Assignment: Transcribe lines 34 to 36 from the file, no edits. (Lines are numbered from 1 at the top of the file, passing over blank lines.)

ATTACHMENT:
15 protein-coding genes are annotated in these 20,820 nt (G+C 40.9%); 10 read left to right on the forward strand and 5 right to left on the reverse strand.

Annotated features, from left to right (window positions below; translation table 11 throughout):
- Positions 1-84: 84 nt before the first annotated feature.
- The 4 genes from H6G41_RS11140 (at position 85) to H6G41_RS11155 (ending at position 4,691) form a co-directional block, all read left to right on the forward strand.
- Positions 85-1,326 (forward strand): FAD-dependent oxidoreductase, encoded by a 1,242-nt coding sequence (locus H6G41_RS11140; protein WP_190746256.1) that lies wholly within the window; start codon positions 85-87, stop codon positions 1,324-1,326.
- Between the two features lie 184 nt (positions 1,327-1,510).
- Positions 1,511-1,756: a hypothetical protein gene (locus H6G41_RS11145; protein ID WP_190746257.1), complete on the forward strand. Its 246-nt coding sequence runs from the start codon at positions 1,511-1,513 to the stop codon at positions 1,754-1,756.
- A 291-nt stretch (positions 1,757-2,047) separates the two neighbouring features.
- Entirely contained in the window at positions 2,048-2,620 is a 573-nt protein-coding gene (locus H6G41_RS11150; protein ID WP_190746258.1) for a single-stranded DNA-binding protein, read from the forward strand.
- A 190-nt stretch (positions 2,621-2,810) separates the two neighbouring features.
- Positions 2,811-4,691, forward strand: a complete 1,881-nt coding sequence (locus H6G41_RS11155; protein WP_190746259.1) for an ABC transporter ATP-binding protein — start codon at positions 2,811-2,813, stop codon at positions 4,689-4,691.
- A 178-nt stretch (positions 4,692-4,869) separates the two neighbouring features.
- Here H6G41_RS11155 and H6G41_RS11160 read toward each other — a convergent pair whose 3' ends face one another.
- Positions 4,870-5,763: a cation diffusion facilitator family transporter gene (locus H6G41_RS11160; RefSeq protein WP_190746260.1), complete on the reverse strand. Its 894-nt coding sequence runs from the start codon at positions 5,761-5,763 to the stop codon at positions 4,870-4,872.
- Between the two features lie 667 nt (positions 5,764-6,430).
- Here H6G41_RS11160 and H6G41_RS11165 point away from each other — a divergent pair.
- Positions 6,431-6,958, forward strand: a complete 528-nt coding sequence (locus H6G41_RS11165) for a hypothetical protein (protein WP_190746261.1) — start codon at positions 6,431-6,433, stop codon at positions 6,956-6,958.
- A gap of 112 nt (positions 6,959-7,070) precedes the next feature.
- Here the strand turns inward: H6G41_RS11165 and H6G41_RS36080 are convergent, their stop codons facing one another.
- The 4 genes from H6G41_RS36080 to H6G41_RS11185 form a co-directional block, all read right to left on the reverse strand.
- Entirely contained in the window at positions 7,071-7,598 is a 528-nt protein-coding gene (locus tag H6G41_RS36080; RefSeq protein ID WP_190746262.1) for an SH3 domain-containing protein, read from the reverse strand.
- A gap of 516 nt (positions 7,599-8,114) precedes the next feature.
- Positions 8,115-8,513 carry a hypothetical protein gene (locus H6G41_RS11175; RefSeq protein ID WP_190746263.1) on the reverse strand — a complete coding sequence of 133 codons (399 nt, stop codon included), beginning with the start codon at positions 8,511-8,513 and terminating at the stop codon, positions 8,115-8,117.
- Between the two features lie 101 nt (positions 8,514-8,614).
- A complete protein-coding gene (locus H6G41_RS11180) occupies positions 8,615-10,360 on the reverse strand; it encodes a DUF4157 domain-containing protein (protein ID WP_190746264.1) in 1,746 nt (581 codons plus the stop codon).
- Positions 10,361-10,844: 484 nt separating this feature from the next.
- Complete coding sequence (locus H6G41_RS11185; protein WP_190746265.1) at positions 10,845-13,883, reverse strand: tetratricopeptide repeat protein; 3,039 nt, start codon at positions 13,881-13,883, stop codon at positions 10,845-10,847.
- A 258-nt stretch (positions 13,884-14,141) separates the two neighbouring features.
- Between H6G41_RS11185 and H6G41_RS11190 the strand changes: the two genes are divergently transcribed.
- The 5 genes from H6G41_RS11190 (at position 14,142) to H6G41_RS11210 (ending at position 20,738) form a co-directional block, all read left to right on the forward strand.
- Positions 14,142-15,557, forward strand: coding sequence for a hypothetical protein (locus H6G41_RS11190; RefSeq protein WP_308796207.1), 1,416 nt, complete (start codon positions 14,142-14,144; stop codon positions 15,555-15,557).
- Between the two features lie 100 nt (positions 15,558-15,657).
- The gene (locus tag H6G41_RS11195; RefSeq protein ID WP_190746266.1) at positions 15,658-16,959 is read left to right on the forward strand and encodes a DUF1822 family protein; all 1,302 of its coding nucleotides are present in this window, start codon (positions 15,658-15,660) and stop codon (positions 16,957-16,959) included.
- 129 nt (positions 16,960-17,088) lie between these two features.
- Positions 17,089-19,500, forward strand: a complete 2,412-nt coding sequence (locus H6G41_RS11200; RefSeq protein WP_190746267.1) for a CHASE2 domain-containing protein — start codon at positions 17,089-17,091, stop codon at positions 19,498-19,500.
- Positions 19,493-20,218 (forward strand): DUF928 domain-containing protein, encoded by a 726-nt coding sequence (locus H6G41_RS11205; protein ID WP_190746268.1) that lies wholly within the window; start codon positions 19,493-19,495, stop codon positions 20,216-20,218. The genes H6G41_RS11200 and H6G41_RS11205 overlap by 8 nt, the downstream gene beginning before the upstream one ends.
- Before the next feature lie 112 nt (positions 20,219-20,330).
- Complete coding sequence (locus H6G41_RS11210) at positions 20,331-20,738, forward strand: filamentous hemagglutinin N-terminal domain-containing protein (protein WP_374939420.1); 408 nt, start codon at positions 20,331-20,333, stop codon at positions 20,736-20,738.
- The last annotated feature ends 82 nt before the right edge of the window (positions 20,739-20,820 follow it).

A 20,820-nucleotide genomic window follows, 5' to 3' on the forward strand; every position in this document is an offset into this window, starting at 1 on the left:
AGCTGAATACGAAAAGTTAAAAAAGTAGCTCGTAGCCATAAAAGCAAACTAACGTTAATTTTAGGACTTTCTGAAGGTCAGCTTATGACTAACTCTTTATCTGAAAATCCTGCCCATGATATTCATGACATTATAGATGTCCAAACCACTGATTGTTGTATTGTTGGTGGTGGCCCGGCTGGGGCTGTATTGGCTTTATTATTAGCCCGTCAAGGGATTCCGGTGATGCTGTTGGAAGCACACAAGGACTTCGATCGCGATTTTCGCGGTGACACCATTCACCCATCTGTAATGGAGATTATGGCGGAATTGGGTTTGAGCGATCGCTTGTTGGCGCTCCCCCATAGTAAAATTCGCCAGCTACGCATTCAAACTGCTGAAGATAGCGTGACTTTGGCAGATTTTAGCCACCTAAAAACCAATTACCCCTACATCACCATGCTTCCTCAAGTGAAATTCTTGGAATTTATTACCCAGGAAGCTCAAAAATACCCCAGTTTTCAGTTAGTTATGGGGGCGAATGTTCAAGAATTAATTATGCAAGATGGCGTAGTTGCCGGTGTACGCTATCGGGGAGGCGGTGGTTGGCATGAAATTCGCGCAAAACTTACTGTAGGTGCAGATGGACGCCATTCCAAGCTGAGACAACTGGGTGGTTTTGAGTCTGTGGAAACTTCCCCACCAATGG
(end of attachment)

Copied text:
- 129 nt (positions 16,960-17,088) lie between these two features.
- Positions 17,089-19,500, forward strand: a complete 2,412-nt coding sequence (locus H6G41_RS11200; RefSeq protein WP_190746267.1) for a CHASE2 domain-containing protein — start codon at positions 17,089-17,091, stop codon at positions 19,498-19,500.
- Positions 19,493-20,218 (forward strand): DUF928 domain-containing protein, encoded by a 726-nt coding sequence (locus H6G41_RS11205; protein ID WP_190746268.1) that lies wholly within the window; start codon positions 19,493-19,495, stop codon positions 20,216-20,218. The genes H6G41_RS11200 and H6G41_RS11205 overlap by 8 nt, the downstream gene beginning before the upstream one ends.